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Updated by Robyn Williams on Mar 01, 2019
Headline for Texas Women during the Suffrage Movement
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Texas Women during the Suffrage Movement

Here are links to Primary and secondary articles, journals and analysis with information on the history of Women during the Suffrage Movement in Texas.

Barbara Jordan - National Archives - The Portal to Texas History

Text of a speech given by Barbara C. Jordan at the National Archives in Washington D.C., about women's suffrage and the black women behind the movement.

A letter from Texas Representative, C.B Randell to suffragist Erminia T. Folsom expressing his concerns about giving women, especially black women, the right to vote.

Women's suffrage Texas-style - Houston Chronicle

An article on Minnie Fisher and her efforts in Texas for Women's Suffrage.

WOMAN SUFFRAGE | The Handbook of Texas Online| Texas State Historical Association (TSHA)

Woman Suffrage and the events and people that existed in Texas.

"Houston's Campaign for the Vote 1917-1918" by Janelle D. Scott.

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Flyer sent out shortly after women were cleared to vote for the first time!

Flyer sent out shortly after women were cleared to vote for the first time!
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Women headed to vote at the Courthouse in Travis County (1918)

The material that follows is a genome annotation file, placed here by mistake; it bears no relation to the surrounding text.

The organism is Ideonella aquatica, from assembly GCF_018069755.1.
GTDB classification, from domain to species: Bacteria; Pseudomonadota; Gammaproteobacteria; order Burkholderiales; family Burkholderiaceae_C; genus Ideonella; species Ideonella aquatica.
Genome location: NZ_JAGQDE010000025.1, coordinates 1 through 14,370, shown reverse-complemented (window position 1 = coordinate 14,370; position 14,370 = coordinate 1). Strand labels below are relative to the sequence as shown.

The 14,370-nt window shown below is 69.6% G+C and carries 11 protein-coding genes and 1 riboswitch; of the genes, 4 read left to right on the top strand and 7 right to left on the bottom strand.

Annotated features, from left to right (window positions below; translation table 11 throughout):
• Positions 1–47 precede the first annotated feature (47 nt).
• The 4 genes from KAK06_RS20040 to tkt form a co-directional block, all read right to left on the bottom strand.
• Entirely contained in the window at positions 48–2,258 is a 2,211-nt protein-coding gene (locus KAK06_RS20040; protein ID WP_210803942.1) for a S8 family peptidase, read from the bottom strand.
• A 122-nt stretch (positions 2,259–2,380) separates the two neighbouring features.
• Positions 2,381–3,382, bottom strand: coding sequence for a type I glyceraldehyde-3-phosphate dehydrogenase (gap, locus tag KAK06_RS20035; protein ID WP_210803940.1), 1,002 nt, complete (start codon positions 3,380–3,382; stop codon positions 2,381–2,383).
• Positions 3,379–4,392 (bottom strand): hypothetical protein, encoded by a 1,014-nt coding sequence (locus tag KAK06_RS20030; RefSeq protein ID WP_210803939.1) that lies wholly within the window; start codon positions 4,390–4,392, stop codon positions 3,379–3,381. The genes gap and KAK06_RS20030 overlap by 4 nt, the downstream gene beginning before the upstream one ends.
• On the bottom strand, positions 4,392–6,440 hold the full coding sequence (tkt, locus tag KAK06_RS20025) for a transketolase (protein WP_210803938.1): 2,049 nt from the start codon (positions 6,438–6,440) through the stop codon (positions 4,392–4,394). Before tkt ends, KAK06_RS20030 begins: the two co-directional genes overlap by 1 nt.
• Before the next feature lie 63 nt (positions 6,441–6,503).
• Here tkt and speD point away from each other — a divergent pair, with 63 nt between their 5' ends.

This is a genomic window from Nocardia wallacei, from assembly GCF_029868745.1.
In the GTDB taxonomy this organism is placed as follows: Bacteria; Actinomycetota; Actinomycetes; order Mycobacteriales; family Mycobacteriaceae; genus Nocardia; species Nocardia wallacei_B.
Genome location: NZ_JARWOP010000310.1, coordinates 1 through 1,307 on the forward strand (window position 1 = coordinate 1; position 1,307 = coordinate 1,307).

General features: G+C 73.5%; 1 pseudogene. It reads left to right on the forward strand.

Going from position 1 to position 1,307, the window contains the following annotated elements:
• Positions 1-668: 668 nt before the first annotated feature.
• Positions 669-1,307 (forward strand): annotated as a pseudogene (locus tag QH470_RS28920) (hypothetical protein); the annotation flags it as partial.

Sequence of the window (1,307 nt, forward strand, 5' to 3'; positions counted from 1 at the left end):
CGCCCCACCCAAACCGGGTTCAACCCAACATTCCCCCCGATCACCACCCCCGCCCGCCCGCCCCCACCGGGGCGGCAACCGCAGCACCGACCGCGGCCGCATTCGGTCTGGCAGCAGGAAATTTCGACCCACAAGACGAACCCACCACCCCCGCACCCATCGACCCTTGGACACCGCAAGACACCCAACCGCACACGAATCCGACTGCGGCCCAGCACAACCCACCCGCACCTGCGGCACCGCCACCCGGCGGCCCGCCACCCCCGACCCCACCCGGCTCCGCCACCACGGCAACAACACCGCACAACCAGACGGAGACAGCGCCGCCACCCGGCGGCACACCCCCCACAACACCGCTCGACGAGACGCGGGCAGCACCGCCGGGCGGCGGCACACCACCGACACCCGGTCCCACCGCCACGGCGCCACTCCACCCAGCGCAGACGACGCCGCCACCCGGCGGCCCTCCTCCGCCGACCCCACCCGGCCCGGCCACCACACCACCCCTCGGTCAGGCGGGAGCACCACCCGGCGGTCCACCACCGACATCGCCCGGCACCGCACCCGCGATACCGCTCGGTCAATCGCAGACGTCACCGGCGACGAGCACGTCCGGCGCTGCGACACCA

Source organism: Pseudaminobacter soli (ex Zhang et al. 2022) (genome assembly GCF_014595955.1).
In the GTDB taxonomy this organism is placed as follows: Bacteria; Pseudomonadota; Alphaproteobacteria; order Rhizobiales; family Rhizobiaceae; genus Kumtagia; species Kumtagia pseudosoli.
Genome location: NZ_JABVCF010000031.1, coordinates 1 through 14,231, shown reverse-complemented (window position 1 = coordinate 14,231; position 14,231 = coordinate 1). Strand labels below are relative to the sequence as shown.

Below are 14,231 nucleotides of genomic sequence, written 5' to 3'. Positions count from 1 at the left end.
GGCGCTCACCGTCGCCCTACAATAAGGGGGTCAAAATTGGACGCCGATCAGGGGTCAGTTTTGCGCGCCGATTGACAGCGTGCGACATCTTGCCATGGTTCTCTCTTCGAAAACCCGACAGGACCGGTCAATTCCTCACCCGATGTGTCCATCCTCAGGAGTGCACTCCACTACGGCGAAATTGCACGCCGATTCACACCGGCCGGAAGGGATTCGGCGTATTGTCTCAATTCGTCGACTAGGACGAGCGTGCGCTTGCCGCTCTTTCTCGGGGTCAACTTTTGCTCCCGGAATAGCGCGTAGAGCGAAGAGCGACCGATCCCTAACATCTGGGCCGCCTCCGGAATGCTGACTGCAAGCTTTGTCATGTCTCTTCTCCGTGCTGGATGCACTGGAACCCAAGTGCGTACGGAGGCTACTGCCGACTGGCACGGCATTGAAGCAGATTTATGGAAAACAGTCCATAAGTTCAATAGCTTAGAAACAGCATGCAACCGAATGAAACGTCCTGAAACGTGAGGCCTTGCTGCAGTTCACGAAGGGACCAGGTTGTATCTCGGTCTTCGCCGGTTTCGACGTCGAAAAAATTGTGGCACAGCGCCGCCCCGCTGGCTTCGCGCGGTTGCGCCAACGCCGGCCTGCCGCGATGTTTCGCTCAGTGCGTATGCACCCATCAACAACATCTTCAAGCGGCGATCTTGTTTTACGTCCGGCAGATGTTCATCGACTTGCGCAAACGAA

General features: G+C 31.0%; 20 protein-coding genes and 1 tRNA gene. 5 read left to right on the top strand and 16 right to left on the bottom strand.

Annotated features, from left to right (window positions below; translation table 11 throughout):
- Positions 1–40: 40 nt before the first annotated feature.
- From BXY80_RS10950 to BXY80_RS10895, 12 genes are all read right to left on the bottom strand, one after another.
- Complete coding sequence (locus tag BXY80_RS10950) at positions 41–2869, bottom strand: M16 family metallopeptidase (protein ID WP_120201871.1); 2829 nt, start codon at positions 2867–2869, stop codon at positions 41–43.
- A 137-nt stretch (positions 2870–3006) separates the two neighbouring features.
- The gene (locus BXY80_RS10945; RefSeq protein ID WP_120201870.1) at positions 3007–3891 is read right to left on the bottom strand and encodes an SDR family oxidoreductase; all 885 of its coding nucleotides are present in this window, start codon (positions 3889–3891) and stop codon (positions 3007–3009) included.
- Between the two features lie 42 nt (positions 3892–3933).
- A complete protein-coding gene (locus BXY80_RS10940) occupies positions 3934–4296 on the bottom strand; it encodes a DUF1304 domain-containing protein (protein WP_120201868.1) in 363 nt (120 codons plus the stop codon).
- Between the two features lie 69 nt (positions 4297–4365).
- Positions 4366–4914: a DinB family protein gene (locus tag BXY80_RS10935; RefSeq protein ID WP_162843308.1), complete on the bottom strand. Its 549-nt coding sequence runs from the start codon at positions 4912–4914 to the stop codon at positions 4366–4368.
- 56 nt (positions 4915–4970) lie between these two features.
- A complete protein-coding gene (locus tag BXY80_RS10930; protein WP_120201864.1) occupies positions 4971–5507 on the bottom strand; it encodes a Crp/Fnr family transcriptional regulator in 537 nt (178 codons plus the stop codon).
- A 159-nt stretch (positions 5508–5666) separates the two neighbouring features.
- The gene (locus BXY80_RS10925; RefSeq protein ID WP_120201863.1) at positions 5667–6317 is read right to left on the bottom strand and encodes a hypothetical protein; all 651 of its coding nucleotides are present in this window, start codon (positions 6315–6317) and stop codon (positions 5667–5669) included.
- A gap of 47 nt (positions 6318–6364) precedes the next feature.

Women headed to vote at the Courthouse in Travis County (1918)
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Flyer issued by the National Association Opposed to Woman Suffrage

Flyer issued by the National Association Opposed to Woman Suffrage
Citizens at Last: The Woman Suffrage Movement in Texas | Humanities Texas

“With high hopes and enthusiasm women stepped forth into a world in which they were CITIZENS AT LAST!” — Jane Y. McCallum, “Activities of Women in Texas Politics, II”

African American Women's Suffrage

White Texas women petitioned for a suffrage amendment to the state constitution in 1868, but racism prevented most of them from working with African American suffragists as the movement grew. When Texas women won the right to vote in 1918, prejudice—in the form of poll taxes, white primary laws, and the Ku Klux Klan—disfranchised black women. “That just hurt our hearts real bad,” Kitty Simmons recalled when a Kingsville official said her race disqualified her from voting.

Backroads: Program to focus on women’s suffrage | News | tdtnews.com

History has forgotten Willie Rose Bartles Smith (1872-1957) and Ada Burkes (1887-1962). No markers memorialize their attempts to make history in 1920.

BRACKENRIDGE, MARY ELEANOR | The Handbook of Texas Online| Texas State Historical Association (TSHA)

BRACKENRIDGE, MARY ELEANOR (1837–1924). Mary Eleanor Brackenridge, clubwoman and advocate of women's rights, daughter of John Adams and Isabella Helena (McCulloch) Brackenridge, was born in Warwick County, Indiana, on March 7, 1837. George W. Brackenridge was her brother. She spent her childhood in Indiana and, upon graduating from Anderson Female Seminary in New Albany in 1855, joined her family, who had moved to Jackson County, Texas. She remained in Jackson County until 1866, when she and her mother went to San Antonio to live with George. John A. Brackenridge had died in 1862.